BETTER: Donít haggle over price. Instead, when you call a vendor, explain that you will not haggle over price. (Vendors like to hear this.) Then explain that even though you wonít haggle, price remains an important consideration. Tell the vendor that you are requesting prices from several suppliers and that you will base your decision on the first quote from each. (This emphasizes the need for the vendor to give you the lowest price, and makes him aware that you will not accept a revised quote.) I use this method all the time. Sales reps appreciate that I wonít haggle and they give me the lowest price on the first quote, which saves them and me a great deal of time.
BETTER: When possible, avoid complex agreements for simple matters. Another lawyer I spoke with -- and the one I hired -- drafted a brief letter of understanding. In two paragraphs, he said everything he needed to say. I signed and returned the letter with my check -- and he did an excellent job.
BETTER: Keep your problems to yourself. Your problems have no place in a business discussion. Prospects and clients want to have confidence in your abilities. The more you discuss your challenges, the more prospects lose confidence in your ability to solve problems.
BETTER: Show your appreciation at every opportunity. Tell people how grateful you are for their help. And for maximum impact, tell them in writing. I started sending thank-you letters five years ago. They donít take long to write. And the act of sending a letter is so far beyond what most people would even consider that the recipient and his employer are really grateful for the gesture.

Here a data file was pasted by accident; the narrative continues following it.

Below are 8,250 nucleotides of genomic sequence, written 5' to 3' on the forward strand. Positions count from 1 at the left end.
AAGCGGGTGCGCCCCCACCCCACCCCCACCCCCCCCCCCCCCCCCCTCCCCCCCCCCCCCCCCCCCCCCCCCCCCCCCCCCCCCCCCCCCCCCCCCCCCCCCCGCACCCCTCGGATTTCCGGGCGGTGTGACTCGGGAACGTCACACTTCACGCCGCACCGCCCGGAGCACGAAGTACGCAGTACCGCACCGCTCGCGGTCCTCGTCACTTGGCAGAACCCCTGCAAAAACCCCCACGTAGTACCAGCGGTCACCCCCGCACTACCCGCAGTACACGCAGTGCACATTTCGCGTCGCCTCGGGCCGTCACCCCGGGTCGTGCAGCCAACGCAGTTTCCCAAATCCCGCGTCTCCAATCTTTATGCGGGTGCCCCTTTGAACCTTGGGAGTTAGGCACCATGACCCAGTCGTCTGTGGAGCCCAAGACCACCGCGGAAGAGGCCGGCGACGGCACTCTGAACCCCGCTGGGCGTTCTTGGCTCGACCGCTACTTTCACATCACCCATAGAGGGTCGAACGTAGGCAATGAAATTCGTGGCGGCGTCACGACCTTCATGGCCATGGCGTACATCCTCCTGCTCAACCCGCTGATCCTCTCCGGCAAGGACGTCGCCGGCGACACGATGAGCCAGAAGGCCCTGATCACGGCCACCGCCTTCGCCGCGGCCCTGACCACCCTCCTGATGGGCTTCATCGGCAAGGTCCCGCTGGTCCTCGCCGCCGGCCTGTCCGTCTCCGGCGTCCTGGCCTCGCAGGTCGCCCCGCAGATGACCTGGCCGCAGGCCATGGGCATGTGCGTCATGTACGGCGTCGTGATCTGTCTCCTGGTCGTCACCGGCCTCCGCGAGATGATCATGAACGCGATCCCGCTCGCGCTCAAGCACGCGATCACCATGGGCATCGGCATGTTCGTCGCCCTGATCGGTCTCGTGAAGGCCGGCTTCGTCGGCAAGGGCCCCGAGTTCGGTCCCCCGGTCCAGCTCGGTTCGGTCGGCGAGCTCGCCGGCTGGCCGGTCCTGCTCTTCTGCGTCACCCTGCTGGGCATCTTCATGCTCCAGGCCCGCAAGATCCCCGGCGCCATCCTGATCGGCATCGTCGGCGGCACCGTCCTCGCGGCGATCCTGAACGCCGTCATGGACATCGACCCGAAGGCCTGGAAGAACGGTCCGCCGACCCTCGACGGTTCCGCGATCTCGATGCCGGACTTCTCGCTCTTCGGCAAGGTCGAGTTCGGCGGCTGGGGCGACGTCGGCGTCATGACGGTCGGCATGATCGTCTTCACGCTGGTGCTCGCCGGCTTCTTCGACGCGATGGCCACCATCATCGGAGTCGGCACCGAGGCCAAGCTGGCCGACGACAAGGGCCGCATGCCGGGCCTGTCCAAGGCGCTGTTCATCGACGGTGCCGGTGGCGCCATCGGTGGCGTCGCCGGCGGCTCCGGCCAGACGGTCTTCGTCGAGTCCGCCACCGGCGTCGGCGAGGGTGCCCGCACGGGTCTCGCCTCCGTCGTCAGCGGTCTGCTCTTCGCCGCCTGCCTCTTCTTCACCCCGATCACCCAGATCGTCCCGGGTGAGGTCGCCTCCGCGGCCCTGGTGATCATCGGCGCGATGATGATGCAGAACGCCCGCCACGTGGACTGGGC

I send letters for several reasons: First, it makes the person who receives it feel good. Second, the person who receives it remembers me. And third, in an effort to live up to the letterís high praise, the vendor gives me excellent service in the future.
So take a few minutes to reward good service with a letter. Youíll really help the people who receive them, as noted in this old adage:
ďExpect people to be better than they are; it helps them become better. But donít be disappointed when they are not; it helps them keep trying.Ē
BETTER: Correct your mistakes immediately and overwhelmingly in your clientís favor. Recently, four of us went into the same restaurant. Nothing was bad, but several little things went wrong. Our server, a young lady, corrected everything quickly and courteously. Even so, she remained irritated at the cooks.
When we finished, she came to the table and made this announcement: ďYour meals are free and hereís a $20 gift certificate so youíll come in again.Ē We were speechless.
Because of her generosity, we decided to order dessert and asked her to start another ticket. Later she returned and announced that dessert was free as well. Again we were dumbfounded. We gave her a generous tip.
You will make mistakes. Everyone does. What matters is how quickly and completely you correct them. When you make a mistake, correct it immediately and overwhelmingly in your clientís favor. Your client will be so surprised that he will tell his family, friends, colleagues -- almost everyone he knows. As a result, you will recoup the money you lose from the mistake at least tenfold through positive publicity and client loyalty.
When you improve your business practices, you erase negatives that undermine
your marketing efforts. If you donít get rid of these arrows, someday youíll
find them in your chest.
Trey Ryder (c) Copyright 2004-2007 By Trey Ryder LLC. All rights
Trey Ryder is a law firm consultant who specializes in Education-Based Marketing for attorneys. Trey Ryder offers lawyers three free articles by e-mail: 9 Smart Ways to Cut Marketing Costs and Improve Results, 11 Brochure Mistakes Lawyers Make, and Marketing Moves Most Lawyers Miss. Send your name and e-mail address to email@example.com and ask for his free e-mail packet of articles.
The opinions expressed in this article do not necessarily reflect the opinion of ILW.COM.